The power-line isolation saga continues…
Ok, so the idea of adding an extra RCD device which trips on differences in current turns out to be a mistake. It adds no extra protection when used in the secondary winding of such a setup. I will leave it out.
Next step was to hook up the circuit as described in the above post. Soldered evertyhing in place, used heat-shrink tubing to isolate the loose ends, lots of hot-glue to fix things, and then:
POP, said the 5A “slow” fuse – and the next one too!
That’s not just a molten piece of metal, BTW, that’s a vaporized coating on the left. I suspect that the current was substantially over 5 amps. But no ill effect on the rest of the house, no lights dimming, and no other blown fuses (the main ones downstairs are all 16A).
Uh oh, something is wrong. Well, at least I now know the fuse works!
Here’s the plan again:
Ah, wait, not quite! … I have a transformer with dual secondary windings:
What I did was wire them up in parallel:
And that’s where I went wrong. Each winding generates an AC voltage. There are two ways to put them in parallel. Connect them right, and you get twice the power – connect them in reverse, and one will generate an AC voltage which is exactly opposite in phase w.r.t. the other winding. The result is not just a short circuit, but two power sources actively counter-acting each other:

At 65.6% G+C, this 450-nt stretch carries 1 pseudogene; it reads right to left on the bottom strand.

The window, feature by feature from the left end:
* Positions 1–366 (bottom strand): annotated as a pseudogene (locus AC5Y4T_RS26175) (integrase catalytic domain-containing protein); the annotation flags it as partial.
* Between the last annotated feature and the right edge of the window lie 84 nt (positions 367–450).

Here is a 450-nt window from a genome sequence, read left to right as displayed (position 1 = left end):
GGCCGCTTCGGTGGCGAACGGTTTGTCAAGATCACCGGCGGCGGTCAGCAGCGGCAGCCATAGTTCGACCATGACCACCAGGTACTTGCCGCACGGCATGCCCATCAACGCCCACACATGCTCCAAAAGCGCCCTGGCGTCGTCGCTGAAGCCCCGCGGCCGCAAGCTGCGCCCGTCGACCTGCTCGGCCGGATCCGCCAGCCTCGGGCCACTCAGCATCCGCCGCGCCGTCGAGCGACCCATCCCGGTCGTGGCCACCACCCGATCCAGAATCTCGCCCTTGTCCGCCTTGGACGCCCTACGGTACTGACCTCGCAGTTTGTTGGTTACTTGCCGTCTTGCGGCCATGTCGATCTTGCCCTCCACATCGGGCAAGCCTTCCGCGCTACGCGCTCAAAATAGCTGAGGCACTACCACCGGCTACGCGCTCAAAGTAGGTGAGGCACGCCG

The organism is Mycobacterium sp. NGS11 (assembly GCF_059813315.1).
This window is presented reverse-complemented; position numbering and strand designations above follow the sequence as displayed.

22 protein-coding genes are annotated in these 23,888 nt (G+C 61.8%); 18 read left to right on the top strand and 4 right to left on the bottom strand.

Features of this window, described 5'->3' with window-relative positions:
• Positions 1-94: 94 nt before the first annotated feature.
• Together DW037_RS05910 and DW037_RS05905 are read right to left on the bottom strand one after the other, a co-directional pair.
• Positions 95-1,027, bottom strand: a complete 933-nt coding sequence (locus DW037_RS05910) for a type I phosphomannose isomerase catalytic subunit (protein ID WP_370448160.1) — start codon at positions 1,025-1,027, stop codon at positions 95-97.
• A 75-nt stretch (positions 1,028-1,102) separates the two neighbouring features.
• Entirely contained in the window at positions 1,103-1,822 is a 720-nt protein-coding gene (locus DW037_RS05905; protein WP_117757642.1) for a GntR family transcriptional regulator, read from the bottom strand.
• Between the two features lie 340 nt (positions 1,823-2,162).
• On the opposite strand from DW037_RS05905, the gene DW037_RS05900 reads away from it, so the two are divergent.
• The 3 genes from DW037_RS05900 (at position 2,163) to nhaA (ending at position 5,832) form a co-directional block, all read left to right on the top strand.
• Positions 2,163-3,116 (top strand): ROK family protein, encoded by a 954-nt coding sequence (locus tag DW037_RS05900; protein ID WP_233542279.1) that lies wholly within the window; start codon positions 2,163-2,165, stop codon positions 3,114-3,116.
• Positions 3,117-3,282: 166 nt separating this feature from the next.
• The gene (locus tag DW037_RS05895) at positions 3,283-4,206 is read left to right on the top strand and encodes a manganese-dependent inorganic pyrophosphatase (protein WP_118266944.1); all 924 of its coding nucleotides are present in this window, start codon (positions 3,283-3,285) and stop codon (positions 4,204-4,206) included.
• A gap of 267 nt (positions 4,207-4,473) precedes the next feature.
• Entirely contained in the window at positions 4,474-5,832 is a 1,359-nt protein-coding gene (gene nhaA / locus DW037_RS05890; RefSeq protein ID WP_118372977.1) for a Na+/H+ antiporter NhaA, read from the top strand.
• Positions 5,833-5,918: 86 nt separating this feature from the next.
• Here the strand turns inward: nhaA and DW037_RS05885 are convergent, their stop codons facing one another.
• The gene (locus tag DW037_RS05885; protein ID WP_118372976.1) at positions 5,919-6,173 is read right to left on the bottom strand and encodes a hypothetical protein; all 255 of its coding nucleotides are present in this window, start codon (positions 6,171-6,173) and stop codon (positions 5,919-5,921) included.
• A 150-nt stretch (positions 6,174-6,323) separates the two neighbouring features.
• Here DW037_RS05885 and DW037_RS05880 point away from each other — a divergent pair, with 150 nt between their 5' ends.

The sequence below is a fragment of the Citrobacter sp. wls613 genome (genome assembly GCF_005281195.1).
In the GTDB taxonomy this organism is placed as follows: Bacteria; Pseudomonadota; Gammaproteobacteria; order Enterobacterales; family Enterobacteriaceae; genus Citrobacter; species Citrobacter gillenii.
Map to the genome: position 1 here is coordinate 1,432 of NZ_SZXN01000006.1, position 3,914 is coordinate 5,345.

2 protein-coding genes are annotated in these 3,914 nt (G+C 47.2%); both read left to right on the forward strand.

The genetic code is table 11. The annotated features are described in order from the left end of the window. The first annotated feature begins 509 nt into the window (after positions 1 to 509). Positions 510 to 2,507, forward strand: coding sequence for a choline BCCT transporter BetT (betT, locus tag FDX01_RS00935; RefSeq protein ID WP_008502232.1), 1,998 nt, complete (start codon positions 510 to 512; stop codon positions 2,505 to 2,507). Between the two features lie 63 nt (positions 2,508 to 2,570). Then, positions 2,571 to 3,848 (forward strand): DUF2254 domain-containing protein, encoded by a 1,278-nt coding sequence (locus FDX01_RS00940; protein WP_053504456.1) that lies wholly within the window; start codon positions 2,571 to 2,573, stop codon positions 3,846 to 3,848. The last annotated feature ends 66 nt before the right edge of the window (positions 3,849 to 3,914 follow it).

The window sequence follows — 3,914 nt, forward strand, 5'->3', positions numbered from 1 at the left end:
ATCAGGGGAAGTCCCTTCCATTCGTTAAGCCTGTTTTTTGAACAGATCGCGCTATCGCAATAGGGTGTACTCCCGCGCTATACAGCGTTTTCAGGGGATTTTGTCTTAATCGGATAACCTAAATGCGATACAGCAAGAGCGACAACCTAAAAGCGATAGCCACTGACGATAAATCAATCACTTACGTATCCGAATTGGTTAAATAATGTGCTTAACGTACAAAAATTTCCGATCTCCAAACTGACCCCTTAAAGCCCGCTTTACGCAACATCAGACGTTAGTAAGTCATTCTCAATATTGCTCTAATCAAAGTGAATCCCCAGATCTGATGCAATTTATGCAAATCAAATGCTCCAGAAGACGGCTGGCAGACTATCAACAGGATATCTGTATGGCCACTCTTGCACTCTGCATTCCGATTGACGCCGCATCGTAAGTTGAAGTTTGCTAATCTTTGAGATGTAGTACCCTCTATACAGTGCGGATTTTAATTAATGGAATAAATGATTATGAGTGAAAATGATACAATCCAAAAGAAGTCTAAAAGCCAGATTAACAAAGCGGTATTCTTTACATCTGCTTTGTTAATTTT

Hence the blown fuses. I did not expect a 300 VA transformer to blow a 5A fuse, which implies its power draw was over 1100 watt – but that’s exactly what happened.
The solution is simple, once you step back and think about it. Instead of connecting the windings in parallel, I need to connect them in series:
(and the same on the other up-converting transformer too, of course)
Here’s the key: it’s still possible too hook them up the wrong way. But doing so will simply lead to no ouput, i.e. zero volts, instead of the desired double voltage output. But no blown fuse.
Once I made this change (which required a lot of undoing), I found out that the transformer secundaries were indeed wound the other way than their wires had initially led me to believe.
I now have a working isolation setup which turns a 230.3V input voltage into a 230.9V output voltage under no load. An 80 watt test load worked fine.
P.S. I also gained more respect for AC “power”: such circuit mistakes are a different ball game from fiddling around with an AA Power board and getting all sorts of microcontroller- and sensor hookups messed up!